US solar shattered records in 2023, but will this continue in 2024?

Solar has a strong growth outlook, but many uncertainties lie ahead

3 minute read

The US solar industry installed 32.4 gigawatts-direct current (GWdc) of capacity in 2023, a remarkable 51% increase over 2022. After installation volumes shrank 9% in 2022 due to various trade actions impacting solar imports, supply chain stability helped the industry get back to business in 2023. 

But many uncertainties lie ahead for the US solar industry, particularly during an election year. Multiple policy and economic factors could dictate the future for the US solar industry. In our US solar market insight Year in Review 2023 report, created in collaboration with the Solar Energy Industries Association (SEIA), we forecast a Bull and Bear case scenario for the US solar industry in addition to our Base case.

Fill in the form at the top of the page for a complimentary copy of the 15-page executive summary. Or, read on for some key highlights. 

A Bull case with increased supply chain stability, more tax credit financing, and lower interest rates would increase the outlook by 17% 

Our Bull case envisions a future with fewer supply chain constraints on solar equipment. We assume Customs and Border Protection (CBP) will allow increasingly more shipments of modules made with non-Xinjiang Chinese polysilicon to enter the country. Sources of supply that aren’t subject to anticircumvention tariffs continue to increase.   

As imports from other countries rise, the current oversupply situation for modules is exacerbated. This heightens competition for domestic manufacturing in our Bull case. As a result, domestic facilities are delayed or do not ramp up production as quickly. But overall, increased supply will help prevent project delays. 

Our Bull case also assumes better financing conditions for renewable energy, a faster buildout of transmission capacity, and rapid interconnection queue reform amongst other factors. More details on the assumptions for each segment can be found within the full report. 

Our Bull case results in a 17% increase in total solar installations through 2034 relative to the Base case, translating to an additional 86 GWdc of capacity. 

A Bear case with supply chain constraints, less tax credit financing, and static interest rates would decrease the outlook by 24% 

Our Bear case flips many of the Bull case assumptions in the opposite direction. This scenario envisions an increase in trade actions and other measures that limit supply of solar equipment. This constrains supply to the extent that utility-scale solar (which is highly reliant on imported modules) is limited in the near-term before more domestic manufacturing comes online.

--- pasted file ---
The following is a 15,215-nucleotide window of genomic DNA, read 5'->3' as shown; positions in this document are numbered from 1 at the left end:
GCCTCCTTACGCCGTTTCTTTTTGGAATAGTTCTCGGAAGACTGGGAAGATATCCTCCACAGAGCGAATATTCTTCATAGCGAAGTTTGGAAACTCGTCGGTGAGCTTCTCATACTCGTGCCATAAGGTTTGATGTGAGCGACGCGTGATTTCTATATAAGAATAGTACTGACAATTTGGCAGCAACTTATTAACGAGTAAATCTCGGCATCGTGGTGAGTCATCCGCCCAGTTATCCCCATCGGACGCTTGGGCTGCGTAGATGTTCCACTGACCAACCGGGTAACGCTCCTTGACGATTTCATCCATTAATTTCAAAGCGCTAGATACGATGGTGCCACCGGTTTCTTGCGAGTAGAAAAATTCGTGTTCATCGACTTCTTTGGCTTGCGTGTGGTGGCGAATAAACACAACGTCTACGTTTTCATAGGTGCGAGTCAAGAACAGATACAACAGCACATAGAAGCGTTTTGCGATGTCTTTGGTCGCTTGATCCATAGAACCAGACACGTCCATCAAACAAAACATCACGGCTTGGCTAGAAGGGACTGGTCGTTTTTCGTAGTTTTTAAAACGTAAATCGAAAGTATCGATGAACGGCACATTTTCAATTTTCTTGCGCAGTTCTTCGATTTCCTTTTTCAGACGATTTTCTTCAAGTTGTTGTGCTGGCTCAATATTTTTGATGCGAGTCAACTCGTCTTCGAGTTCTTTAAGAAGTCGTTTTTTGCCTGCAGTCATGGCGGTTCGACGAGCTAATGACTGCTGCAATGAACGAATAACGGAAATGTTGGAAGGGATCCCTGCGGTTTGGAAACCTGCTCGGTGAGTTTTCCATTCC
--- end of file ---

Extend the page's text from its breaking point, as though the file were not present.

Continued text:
Thanks to solar equipment import limitations, domestic manufacturing accelerates to meet demand and helps to alleviate supply chain constraints within a few years. We assume more domestic manufacturing comes online at a faster pace, particularly for cells and wafers. 

The Bear case also assumes a much worse environment for financing, including limited tax equity financing availability and challenges in ramping up the tax credit transferability market. Transmission buildout, interconnection queue reform, and other factors work against growth in the solar industry.  

The Bear case results in a 24% decrease in total solar installations through 2034 compared to the Base case, a reduction of 120 GWdc 

Overall, our alternative scenarios indicate there could be a 200 GWdc swing in solar installations over the next decade. Our scenarios will help the industry identify different growth paths for the solar industry as various policy and economic factors become reality.  

In our Base case, solar deployments to quadruple by 2034 

In our Base case outlook, total solar deployment is set to grow to more than 670 GWdc by 2034, nearly quadrupling from today’s level. While we expect about 38 GWdc of capacity installations in 2024, typical volumes will be in the 48-50 GWdc range from 2030 onward.  

While this industry is larger than it has ever been, annual growth over the next 10 years will average 4% compared to 25% for the prior decade. The challenges that currently limit growth in this industry–particularly transmission and interconnection limitations–will only become more heightened over time. Addressing these limitations is key to meeting both decarbonisation goals and growing power demand. 

Learn more 

The full report explores each segment in detail and highlights the precise assumptions made in our alternative scenarios. Fill in the form at the top of the page for a complimentary copy of the 15-page executive summary.